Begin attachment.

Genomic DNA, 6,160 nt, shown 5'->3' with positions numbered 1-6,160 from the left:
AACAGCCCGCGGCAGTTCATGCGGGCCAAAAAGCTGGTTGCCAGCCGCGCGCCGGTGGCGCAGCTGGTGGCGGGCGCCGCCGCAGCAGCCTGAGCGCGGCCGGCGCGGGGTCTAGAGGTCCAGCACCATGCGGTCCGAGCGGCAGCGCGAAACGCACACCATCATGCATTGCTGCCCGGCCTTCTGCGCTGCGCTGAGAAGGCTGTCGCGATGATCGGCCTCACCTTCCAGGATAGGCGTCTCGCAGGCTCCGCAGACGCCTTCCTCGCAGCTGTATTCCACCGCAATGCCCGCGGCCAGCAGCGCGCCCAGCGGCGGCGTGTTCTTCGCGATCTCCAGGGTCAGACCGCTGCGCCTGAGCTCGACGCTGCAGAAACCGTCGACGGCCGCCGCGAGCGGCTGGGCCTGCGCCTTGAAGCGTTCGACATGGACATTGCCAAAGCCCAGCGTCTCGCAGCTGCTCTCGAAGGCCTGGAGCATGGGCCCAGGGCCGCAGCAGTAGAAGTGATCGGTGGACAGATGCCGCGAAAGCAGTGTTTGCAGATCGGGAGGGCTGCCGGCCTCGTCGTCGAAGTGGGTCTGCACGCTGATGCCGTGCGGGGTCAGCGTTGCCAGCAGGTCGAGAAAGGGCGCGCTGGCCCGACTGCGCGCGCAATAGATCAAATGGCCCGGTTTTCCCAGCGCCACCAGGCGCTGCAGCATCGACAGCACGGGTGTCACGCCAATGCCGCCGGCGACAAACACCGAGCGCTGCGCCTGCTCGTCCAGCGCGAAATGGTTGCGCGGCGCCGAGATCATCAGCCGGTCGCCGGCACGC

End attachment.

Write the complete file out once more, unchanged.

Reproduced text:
Genomic DNA, 6,160 nt, shown 5'->3' with positions numbered 1-6,160 from the left:
AACAGCCCGCGGCAGTTCATGCGGGCCAAAAAGCTGGTTGCCAGCCGCGCGCCGGTGGCGCAGCTGGTGGCGGGCGCCGCCGCAGCAGCCTGAGCGCGGCCGGCGCGGGGTCTAGAGGTCCAGCACCATGCGGTCCGAGCGGCAGCGCGAAACGCACACCATCATGCATTGCTGCCCGGCCTTCTGCGCTGCGCTGAGAAGGCTGTCGCGATGATCGGCCTCACCTTCCAGGATAGGCGTCTCGCAGGCTCCGCAGACGCCTTCCTCGCAGCTGTATTCCACCGCAATGCCCGCGGCCAGCAGCGCGCCCAGCGGCGGCGTGTTCTTCGCGATCTCCAGGGTCAGACCGCTGCGCCTGAGCTCGACGCTGCAGAAACCGTCGACGGCCGCCGCGAGCGGCTGGGCCTGCGCCTTGAAGCGTTCGACATGGACATTGCCAAAGCCCAGCGTCTCGCAGCTGCTCTCGAAGGCCTGGAGCATGGGCCCAGGGCCGCAGCAGTAGAAGTGATCGGTGGACAGATGCCGCGAAAGCAGTGTTTGCAGATCGGGAGGGCTGCCGGCCTCGTCGTCGAAGTGGGTCTGCACGCTGATGCCGTGCGGGGTCAGCGTTGCCAGCAGGTCGAGAAAGGGCGCGCTGGCCCGACTGCGCGCGCAATAGATCAAATGGCCCGGTTTTCCCAGCGCCACCAGGCGCTGCAGCATCGACAGCACGGGTGTCACGCCAATGCCGCCGGCGACAAACACCGAGCGCTGCGCCTGCTCGTCCAGCGCGAAATGGTTGCGCGGCGCCGAGATCATCAGCCGGTCGCCGGCACGC